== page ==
• Alcohol – how does the alcohol present itself? Is it soft and subtle? Smooth and well integrated? Does it warm your throat (and makes you taste “spiciness” or pepperiness)? Is it harsh and painful?
  • Body and texture – what is the weight and viscosity of the whisky in your mouth? Is it light and crisp? Do the flavours somewhat cling on to your tongue (and feel “oily”)? Or is the whisky so full-bodied that takes over your entire palate and lingers?

Some writers use odd descriptors and claim their whisky is “chewy”. Of course, he doesn’t mean there are actual gummy bears in the liquid.

This is a texture associated with whiskies that have sweetness (of a sticky sort) with a rich and thick mouthfeel, somewhat reminiscent of the flavours in a toffee candy.


4. The finish

The writer then goes on to describe the “finish”.

Essentially, he describes what’s left to linger on the palate for the last few seconds after swallowing the whisky. The writer would describe how short or long (or if it’s medium) the finish lasts, whether the liquid goes down smoothly.

Sometimes, he would notice new flavours to be discovered after things have quietened down a little and the richer parts of the whisky have departed.


Concluding thoughts

Are you still following, Conan? Source: Team Coco Digital LLC.

The writer might add some concluding thoughts on his overall impression of the whisky.

What did he like about the whisky? Is there some complexity or balance (eg strong smokiness being balanced by robust sherried notes)?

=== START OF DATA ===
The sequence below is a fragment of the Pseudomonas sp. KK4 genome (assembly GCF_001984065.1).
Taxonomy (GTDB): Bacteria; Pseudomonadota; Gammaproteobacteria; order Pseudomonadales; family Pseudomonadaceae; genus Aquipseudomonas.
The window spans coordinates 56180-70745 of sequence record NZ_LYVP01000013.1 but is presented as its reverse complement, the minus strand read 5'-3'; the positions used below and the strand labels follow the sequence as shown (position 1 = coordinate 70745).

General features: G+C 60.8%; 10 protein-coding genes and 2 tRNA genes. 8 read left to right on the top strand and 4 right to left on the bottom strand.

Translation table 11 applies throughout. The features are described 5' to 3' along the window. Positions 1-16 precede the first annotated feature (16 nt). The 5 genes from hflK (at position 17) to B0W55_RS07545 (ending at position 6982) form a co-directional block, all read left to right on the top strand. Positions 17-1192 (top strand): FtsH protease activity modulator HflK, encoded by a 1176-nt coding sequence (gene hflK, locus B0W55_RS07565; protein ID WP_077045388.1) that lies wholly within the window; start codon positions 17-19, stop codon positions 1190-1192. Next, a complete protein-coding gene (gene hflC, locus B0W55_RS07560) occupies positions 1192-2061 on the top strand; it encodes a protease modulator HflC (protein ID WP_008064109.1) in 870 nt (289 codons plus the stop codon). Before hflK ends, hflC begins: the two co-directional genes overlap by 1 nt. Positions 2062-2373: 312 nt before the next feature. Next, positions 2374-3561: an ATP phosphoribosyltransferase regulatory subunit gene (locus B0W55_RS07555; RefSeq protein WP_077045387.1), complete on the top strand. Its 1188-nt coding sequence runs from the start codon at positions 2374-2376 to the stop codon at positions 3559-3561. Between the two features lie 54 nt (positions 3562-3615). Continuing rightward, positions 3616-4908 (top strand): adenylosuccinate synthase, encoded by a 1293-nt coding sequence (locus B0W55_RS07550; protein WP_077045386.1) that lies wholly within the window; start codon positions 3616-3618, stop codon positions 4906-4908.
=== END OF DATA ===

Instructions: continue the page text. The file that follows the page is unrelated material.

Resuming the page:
Was anything unusual or surprising about the taste? Sometimes, a young whisky could have surprising complexity and smoothness.

It is not uncommon for the writer to talk about the feelings that the whisky evoke, and not just the literal smells and taste of a whisky. Whiskyfun described Kavalan’s 'Peated Malt' expression to evoke “a Saturday morning at Ikea” feeling together with the smells of plywood and linoleum.

For trade mark reasons, I won’t be reproducing a picture of Ikea. This is a Swedish prison. Source: Reddit


I hope you see at this point that discussing how a whisky makes you feel ain’t completely bullshit. Certain smells are nostalgia-inducing.

Our amazing sense of smell it is particularly powerful at unlocking our deepest memories. Smells directly stimulate the olfactory bulb, and simultaneously activates the medial amygdala and the entorhinal cortex – areas of our brain that store memories of emotionally compelling events.

For this reason, certain distinctive scents or tastes in a whisky could remind people of a certain activity or event they have experienced before - from the highly personal (like watching your mother spritzing a rose perfume) to the commonplace (walking through a rain-sodden field) to the downright mundane (opening an old, yellowed library book).

This also brings me back to this scene from Ratatouille:

You know that bit in Ratatouille, where the food critic takes one bite of a dish and is transported back to a childhood memory of his mother’s cooking? 

Some writers even like to describe the character or personify the whisky. Robin Scherbatsky in How I Met Your Mother liked her Scotch “old enough to order its own Scotch”.